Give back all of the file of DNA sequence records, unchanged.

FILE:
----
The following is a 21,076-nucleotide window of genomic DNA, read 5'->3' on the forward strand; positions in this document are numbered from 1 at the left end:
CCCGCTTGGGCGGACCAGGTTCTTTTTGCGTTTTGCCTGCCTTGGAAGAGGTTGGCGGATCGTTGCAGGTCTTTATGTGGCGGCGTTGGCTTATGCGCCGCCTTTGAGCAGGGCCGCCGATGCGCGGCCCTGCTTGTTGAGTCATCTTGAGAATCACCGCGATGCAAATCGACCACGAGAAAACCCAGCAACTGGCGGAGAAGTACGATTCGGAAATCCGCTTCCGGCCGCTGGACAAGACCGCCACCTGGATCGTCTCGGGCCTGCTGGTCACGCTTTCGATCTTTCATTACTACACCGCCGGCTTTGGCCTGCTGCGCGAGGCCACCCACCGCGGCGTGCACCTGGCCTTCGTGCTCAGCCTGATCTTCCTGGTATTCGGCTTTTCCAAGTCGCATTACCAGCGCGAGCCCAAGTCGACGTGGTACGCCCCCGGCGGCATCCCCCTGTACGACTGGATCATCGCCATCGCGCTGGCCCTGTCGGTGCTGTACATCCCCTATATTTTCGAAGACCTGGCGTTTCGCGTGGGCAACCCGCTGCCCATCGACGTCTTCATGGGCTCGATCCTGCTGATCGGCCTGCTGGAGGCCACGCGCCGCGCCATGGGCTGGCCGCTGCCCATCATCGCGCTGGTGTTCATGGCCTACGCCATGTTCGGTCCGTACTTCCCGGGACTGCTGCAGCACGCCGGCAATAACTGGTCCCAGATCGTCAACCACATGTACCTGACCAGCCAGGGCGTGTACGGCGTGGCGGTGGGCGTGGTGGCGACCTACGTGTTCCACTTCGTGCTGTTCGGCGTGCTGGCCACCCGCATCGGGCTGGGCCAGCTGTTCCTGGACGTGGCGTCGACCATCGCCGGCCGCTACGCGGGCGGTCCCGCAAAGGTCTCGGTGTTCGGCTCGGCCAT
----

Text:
The following is a 21,076-nucleotide window of genomic DNA, read 5'->3' on the forward strand; positions in this document are numbered from 1 at the left end:
CCCGCTTGGGCGGACCAGGTTCTTTTTGCGTTTTGCCTGCCTTGGAAGAGGTTGGCGGATCGTTGCAGGTCTTTATGTGGCGGCGTTGGCTTATGCGCCGCCTTTGAGCAGGGCCGCCGATGCGCGGCCCTGCTTGTTGAGTCATCTTGAGAATCACCGCGATGCAAATCGACCACGAGAAAACCCAGCAACTGGCGGAGAAGTACGATTCGGAAATCCGCTTCCGGCCGCTGGACAAGACCGCCACCTGGATCGTCTCGGGCCTGCTGGTCACGCTTTCGATCTTTCATTACTACACCGCCGGCTTTGGCCTGCTGCGCGAGGCCACCCACCGCGGCGTGCACCTGGCCTTCGTGCTCAGCCTGATCTTCCTGGTATTCGGCTTTTCCAAGTCGCATTACCAGCGCGAGCCCAAGTCGACGTGGTACGCCCCCGGCGGCATCCCCCTGTACGACTGGATCATCGCCATCGCGCTGGCCCTGTCGGTGCTGTACATCCCCTATATTTTCGAAGACCTGGCGTTTCGCGTGGGCAACCCGCTGCCCATCGACGTCTTCATGGGCTCGATCCTGCTGATCGGCCTGCTGGAGGCCACGCGCCGCGCCATGGGCTGGCCGCTGCCCATCATCGCGCTGGTGTTCATGGCCTACGCCATGTTCGGTCCGTACTTCCCGGGACTGCTGCAGCACGCCGGCAATAACTGGTCCCAGATCGTCAACCACATGTACCTGACCAGCCAGGGCGTGTACGGCGTGGCGGTGGGCGTGGTGGCGACCTACGTGTTCCACTTCGTGCTGTTCGGCGTGCTGGCCACCCGCATCGGGCTGGGCCAGCTGTTCCTGGACGTGGCGTCGACCATCGCCGGCCGCTACGCGGGCGGTCCCGCAAAGGTCTCGGTGTTCGGCTCGGCCAT